Four college resources for homeless and foster youth in Michigan
Bridge Magazine published a story Wednesday about barriers homeless college students in Michigan face while trying to pursue an education, and just how hard it can be for them to find help.
Especially when it comes to affording college.
As a college student myself, I can't imagine taking (and passing) classes, while having to worry about where I'm going to sleep and shower, and how I'm going to get my next meal.
According to Bridge, financial support for homeless college students varies wildly among Michigan campuses, and among low-income students raised by relatives.
Some vulnerable students are able to patch together enough aid to attend college for free, but many are left unable to complete their degree.
Here are four resources available to students who've experienced foster care, homelessness, or both:
Students designated as homeless at Michigan State University typically get free tuition and housing through FAME. The program matches students with academic mentors and hotel rooms. And as my colleague Jennifer Guerra previously reported, Michigan State University is among many Michigan colleges and universities that have some kind of housing plan in place for students who have no other place to go over holiday breaks.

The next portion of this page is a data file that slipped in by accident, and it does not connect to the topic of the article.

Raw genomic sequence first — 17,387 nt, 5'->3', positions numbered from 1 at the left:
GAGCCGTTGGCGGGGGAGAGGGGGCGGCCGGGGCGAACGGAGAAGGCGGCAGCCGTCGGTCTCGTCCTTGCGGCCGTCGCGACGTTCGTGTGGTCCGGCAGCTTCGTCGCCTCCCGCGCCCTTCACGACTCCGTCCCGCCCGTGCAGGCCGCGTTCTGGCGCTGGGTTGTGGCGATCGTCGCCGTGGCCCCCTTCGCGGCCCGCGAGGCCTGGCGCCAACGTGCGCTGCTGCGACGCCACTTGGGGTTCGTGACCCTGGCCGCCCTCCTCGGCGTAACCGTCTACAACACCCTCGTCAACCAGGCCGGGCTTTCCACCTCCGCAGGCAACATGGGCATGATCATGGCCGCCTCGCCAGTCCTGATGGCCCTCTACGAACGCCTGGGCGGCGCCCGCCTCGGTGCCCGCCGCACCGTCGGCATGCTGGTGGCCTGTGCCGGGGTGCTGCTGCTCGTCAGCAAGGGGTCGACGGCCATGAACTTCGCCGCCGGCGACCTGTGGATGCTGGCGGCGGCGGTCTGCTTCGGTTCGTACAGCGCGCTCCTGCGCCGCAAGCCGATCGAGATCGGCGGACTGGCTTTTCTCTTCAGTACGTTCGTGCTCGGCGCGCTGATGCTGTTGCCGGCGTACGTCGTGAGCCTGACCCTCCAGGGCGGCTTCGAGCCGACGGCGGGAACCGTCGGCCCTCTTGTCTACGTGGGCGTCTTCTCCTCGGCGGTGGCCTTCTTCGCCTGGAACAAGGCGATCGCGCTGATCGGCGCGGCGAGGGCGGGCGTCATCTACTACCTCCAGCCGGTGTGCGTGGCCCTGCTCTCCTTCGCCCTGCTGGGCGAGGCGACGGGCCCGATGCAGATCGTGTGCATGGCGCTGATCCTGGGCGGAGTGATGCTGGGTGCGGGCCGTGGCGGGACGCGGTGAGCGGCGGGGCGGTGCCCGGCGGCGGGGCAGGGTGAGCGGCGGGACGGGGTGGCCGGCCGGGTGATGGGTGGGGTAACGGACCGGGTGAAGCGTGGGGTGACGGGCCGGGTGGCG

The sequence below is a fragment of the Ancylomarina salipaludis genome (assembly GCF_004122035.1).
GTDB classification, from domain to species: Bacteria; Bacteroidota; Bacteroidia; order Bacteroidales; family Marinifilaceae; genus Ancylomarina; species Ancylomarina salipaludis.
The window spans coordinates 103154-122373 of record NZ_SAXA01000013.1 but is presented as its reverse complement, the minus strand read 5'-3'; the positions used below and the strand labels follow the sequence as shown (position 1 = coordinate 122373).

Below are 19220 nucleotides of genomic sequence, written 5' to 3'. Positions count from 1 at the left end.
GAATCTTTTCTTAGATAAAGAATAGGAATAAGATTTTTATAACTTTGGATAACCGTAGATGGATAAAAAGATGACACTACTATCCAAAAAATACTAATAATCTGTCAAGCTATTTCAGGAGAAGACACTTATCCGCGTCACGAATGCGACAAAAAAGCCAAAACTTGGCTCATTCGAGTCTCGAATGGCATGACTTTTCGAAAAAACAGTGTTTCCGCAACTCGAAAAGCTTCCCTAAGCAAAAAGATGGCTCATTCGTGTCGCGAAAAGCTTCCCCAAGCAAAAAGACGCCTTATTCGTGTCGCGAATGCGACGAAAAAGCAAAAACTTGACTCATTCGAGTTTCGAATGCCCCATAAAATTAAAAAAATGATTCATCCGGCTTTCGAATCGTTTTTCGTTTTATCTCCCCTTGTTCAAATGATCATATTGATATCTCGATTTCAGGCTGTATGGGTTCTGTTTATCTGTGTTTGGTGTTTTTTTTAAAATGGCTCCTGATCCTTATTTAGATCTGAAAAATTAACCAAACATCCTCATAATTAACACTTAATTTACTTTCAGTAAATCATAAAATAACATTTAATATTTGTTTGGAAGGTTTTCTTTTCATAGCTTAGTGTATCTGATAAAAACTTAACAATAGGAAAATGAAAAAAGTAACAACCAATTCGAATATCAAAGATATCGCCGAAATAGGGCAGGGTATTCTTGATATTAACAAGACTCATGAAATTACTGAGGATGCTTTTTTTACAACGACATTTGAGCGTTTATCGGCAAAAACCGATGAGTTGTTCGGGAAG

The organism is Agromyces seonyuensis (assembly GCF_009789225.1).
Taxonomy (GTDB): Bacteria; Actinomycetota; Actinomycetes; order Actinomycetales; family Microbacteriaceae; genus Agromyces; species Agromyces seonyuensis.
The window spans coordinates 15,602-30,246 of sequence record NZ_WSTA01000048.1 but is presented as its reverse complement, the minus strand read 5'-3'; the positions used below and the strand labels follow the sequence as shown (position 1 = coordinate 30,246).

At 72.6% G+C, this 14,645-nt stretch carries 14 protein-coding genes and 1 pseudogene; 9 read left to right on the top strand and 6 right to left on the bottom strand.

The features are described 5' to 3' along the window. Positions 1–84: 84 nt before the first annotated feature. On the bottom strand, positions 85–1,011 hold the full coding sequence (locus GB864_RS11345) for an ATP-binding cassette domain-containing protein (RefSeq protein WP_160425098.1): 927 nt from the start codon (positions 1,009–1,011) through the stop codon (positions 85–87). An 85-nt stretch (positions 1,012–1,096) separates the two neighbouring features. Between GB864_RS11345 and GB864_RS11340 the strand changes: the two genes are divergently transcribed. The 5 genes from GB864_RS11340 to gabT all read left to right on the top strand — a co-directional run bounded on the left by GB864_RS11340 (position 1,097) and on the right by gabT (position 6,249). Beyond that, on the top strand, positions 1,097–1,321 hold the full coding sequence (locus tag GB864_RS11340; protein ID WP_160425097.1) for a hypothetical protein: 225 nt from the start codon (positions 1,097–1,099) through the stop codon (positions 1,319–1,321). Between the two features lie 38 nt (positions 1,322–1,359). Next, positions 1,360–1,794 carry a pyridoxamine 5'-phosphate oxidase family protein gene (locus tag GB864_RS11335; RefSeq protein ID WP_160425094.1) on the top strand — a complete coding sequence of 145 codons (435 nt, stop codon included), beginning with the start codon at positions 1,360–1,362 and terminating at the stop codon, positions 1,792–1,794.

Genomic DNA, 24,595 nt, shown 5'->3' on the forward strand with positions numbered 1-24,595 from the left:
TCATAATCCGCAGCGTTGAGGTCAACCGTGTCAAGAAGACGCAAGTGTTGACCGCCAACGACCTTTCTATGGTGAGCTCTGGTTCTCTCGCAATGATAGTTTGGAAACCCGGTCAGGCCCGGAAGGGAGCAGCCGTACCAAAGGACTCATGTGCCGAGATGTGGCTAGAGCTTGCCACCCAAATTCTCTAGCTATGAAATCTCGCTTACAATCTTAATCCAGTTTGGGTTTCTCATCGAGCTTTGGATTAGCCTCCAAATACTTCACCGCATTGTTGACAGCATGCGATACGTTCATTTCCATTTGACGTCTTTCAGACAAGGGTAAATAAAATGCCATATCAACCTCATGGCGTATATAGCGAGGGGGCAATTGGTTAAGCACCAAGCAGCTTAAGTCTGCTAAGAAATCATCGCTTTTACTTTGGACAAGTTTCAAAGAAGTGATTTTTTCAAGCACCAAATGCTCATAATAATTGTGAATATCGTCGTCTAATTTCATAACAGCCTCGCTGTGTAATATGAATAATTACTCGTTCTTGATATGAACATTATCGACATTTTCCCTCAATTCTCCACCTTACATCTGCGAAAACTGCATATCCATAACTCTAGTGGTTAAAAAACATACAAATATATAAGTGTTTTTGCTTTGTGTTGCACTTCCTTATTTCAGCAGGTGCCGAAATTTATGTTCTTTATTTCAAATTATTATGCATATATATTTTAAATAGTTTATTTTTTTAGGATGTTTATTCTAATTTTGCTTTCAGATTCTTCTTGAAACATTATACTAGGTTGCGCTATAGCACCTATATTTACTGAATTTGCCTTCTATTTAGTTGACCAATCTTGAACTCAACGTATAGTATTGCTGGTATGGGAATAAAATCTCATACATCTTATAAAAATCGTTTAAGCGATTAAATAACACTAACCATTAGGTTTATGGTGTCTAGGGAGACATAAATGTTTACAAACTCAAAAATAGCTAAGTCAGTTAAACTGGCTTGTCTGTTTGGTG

The program began in 2013 with a goal to help homeless, precariously housed, and financially challenged students earn a degree from Wayne State University. WSU’s first lady, Jacqueline Wilson, established the HIGH Program so that students do not have to choose between financing basic necessities and earning a degree. HIGH is dependent on donations.
Administered by the Michigan Education Trust, the FFS offers eligible foster youth up to $3,000 per school year for tuition, fees, room and board, books, and supplies and equipment required for enrollment. The FFS is available to students on a first-come, first-served basis.
MAGIC is a campus-based support program at Eastern Michigan University that aims to increase the graduation rates among students who have experienced foster care or homelessness. MAGIC was originally a program for students who grew up in foster care, but was expanded to include homeless students after receiving a flood of donations when the story of Ramone Williams, a formerly homeless EMU student, gained national attention.
There are 13,000 children in foster care in Michigan, and 19,000 in kinship care, according to Bridge Magazine.
These are kids who often bear the weight of the world on their shoulders. We need to make sure they at least have a chance at changing their circumstances.
Do you have anything to add to the list? Let us know in the comments below.